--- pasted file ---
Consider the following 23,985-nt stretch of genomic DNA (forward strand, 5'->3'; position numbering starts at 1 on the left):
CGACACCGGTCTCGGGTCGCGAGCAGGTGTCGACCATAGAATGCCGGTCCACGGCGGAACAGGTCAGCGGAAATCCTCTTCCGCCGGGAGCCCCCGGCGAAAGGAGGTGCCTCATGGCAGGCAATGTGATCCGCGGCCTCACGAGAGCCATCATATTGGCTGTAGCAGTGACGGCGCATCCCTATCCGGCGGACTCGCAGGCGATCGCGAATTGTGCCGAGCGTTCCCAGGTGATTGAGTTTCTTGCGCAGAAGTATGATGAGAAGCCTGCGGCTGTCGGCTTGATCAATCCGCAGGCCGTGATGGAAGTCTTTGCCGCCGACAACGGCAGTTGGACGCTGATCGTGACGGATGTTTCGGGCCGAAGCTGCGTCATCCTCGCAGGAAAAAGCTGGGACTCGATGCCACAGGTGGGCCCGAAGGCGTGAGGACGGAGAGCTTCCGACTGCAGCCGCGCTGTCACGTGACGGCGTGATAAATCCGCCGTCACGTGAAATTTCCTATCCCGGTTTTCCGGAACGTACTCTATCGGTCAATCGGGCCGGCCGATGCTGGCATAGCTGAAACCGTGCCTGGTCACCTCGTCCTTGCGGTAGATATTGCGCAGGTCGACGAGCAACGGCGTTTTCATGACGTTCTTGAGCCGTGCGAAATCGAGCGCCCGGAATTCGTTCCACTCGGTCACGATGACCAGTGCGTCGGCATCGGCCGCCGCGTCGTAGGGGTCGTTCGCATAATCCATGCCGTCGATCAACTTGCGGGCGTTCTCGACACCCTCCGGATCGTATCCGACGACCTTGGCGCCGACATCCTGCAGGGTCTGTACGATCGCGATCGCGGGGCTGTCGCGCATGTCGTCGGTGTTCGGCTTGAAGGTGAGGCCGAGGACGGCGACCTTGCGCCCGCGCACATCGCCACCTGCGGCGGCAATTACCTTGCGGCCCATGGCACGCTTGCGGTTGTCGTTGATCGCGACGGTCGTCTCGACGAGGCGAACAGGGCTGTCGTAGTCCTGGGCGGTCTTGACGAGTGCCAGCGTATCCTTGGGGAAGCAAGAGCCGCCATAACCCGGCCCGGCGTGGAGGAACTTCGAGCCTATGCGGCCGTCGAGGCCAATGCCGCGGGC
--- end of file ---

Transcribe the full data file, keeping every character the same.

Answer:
Consider the following 23,985-nt stretch of genomic DNA (forward strand, 5'->3'; position numbering starts at 1 on the left):
CGACACCGGTCTCGGGTCGCGAGCAGGTGTCGACCATAGAATGCCGGTCCACGGCGGAACAGGTCAGCGGAAATCCTCTTCCGCCGGGAGCCCCCGGCGAAAGGAGGTGCCTCATGGCAGGCAATGTGATCCGCGGCCTCACGAGAGCCATCATATTGGCTGTAGCAGTGACGGCGCATCCCTATCCGGCGGACTCGCAGGCGATCGCGAATTGTGCCGAGCGTTCCCAGGTGATTGAGTTTCTTGCGCAGAAGTATGATGAGAAGCCTGCGGCTGTCGGCTTGATCAATCCGCAGGCCGTGATGGAAGTCTTTGCCGCCGACAACGGCAGTTGGACGCTGATCGTGACGGATGTTTCGGGCCGAAGCTGCGTCATCCTCGCAGGAAAAAGCTGGGACTCGATGCCACAGGTGGGCCCGAAGGCGTGAGGACGGAGAGCTTCCGACTGCAGCCGCGCTGTCACGTGACGGCGTGATAAATCCGCCGTCACGTGAAATTTCCTATCCCGGTTTTCCGGAACGTACTCTATCGGTCAATCGGGCCGGCCGATGCTGGCATAGCTGAAACCGTGCCTGGTCACCTCGTCCTTGCGGTAGATATTGCGCAGGTCGACGAGCAACGGCGTTTTCATGACGTTCTTGAGCCGTGCGAAATCGAGCGCCCGGAATTCGTTCCACTCGGTCACGATGACCAGTGCGTCGGCATCGGCCGCCGCGTCGTAGGGGTCGTTCGCATAATCCATGCCGTCGATCAACTTGCGGGCGTTCTCGACACCCTCCGGATCGTATCCGACGACCTTGGCGCCGACATCCTGCAGGGTCTGTACGATCGCGATCGCGGGGCTGTCGCGCATGTCGTCGGTGTTCGGCTTGAAGGTGAGGCCGAGGACGGCGACCTTGCGCCCGCGCACATCGCCACCTGCGGCGGCAATTACCTTGCGGCCCATGGCACGCTTGCGGTTGTCGTTGATCGCGACGGTCGTCTCGACGAGGCGAACAGGGCTGTCGTAGTCCTGGGCGGTCTTGACGAGTGCCAGCGTATCCTTGGGGAAGCAAGAGCCGCCATAACCCGGCCCGGCGTGGAGGAACTTCGAGCCTATGCGGCCGTCGAGGCCAATGCCGCGGGC